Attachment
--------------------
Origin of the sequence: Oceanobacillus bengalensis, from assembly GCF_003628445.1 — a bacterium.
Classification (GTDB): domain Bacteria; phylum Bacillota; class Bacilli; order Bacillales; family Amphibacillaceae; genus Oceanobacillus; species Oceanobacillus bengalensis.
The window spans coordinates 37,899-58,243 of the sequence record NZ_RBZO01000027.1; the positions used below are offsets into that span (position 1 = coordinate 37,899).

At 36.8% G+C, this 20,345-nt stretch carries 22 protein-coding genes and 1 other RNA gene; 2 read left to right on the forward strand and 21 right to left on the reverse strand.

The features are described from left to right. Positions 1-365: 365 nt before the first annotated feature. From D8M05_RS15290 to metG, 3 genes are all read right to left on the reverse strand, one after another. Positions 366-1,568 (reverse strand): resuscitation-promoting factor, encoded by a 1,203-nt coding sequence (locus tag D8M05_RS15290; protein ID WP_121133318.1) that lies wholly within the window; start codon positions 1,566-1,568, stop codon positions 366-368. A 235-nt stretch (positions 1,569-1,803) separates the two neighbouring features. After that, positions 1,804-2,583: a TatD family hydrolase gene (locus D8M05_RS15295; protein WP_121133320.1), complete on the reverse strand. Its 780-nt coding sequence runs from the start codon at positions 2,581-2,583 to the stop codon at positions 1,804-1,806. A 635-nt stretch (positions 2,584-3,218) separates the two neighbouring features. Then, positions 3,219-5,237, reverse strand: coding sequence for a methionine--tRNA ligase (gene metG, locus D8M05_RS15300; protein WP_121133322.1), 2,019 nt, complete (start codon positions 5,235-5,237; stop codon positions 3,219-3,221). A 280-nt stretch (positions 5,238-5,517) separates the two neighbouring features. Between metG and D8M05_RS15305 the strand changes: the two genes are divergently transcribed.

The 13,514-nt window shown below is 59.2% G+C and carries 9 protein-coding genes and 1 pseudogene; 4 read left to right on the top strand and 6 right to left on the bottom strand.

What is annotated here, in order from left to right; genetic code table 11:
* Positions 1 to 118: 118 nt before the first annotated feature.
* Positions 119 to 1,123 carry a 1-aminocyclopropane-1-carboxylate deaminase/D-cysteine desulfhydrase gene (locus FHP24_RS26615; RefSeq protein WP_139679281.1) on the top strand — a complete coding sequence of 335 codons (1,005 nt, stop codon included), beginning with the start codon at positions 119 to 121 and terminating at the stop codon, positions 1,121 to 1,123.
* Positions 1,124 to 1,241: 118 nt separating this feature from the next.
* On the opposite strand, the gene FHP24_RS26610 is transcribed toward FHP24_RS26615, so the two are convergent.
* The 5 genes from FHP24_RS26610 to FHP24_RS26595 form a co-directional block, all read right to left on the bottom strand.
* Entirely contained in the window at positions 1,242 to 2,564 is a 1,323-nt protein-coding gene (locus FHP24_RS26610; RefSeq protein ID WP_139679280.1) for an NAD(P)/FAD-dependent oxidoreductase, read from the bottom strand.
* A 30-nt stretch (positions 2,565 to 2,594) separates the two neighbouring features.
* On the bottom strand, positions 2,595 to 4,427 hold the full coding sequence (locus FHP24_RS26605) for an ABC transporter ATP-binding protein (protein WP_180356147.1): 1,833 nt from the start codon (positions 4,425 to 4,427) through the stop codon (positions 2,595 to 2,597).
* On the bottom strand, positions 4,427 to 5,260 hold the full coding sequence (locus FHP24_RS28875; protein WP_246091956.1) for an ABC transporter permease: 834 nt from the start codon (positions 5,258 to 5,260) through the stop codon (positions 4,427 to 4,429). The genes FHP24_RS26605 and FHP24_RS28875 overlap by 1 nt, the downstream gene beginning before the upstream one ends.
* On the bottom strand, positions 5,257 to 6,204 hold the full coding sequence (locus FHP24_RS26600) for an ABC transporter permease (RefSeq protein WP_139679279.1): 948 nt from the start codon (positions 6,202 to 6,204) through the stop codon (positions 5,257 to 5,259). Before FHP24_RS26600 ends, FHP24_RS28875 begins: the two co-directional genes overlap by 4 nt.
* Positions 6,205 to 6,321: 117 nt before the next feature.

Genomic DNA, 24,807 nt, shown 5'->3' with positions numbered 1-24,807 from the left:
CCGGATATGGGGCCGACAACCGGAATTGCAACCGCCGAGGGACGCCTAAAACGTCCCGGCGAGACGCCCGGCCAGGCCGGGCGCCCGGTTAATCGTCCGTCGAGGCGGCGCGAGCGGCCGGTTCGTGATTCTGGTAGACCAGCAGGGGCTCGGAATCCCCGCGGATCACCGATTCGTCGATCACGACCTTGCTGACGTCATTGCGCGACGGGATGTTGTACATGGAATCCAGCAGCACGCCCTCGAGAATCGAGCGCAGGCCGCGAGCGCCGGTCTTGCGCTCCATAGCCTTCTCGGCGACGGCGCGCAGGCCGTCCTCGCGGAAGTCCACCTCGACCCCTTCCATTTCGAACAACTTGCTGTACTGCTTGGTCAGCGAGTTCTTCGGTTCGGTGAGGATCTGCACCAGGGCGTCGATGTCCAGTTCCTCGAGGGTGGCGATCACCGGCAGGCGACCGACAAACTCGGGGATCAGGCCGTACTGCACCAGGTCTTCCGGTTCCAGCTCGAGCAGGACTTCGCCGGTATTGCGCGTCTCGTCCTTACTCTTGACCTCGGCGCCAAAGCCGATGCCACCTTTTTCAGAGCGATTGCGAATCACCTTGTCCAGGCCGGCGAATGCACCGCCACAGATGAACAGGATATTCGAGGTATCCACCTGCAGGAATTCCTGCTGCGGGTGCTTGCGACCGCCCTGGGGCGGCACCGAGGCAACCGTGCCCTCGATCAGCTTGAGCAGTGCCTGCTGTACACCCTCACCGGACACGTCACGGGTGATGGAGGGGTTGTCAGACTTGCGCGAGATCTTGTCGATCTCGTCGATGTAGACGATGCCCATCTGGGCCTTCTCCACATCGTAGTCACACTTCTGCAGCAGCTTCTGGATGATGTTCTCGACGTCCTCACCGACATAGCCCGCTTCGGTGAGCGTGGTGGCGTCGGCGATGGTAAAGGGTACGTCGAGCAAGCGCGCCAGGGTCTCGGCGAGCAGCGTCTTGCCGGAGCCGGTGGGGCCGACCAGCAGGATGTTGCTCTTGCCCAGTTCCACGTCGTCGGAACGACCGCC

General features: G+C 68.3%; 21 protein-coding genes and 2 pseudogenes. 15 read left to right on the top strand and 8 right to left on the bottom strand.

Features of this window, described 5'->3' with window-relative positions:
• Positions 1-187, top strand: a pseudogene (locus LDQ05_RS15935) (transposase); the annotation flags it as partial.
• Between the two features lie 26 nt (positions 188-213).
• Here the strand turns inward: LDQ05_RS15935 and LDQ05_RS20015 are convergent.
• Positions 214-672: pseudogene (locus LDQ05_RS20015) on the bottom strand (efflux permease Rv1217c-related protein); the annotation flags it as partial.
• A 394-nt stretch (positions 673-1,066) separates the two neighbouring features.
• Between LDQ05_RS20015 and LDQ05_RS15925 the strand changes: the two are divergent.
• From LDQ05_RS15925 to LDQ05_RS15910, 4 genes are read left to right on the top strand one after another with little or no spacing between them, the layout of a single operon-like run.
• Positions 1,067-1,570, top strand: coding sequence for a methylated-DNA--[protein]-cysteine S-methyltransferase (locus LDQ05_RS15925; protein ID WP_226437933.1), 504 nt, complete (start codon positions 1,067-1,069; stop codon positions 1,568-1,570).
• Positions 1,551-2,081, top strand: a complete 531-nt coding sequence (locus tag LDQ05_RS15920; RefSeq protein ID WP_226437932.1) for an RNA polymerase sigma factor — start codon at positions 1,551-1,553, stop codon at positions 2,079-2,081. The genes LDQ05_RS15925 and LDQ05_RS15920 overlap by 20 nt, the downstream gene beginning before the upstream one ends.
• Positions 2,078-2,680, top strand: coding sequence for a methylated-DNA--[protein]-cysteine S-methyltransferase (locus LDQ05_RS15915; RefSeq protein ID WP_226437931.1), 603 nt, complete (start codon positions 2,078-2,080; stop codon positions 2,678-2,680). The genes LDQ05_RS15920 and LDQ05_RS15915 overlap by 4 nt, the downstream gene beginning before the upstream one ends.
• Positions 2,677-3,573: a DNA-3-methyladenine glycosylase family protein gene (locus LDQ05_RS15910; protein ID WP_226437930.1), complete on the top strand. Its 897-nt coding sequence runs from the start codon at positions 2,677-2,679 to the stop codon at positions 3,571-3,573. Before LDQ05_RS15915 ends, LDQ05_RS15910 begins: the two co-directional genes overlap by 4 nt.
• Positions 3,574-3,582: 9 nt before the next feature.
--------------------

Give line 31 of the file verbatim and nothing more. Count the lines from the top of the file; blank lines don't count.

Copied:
• Positions 1,551-2,081, top strand: a complete 531-nt coding sequence (locus tag LDQ05_RS15920; RefSeq protein ID WP_226437932.1) for an RNA polymerase sigma factor — start codon at positions 1,551-1,553, stop codon at positions 2,079-2,081. The genes LDQ05_RS15925 and LDQ05_RS15920 overlap by 20 nt, the downstream gene beginning before the upstream one ends.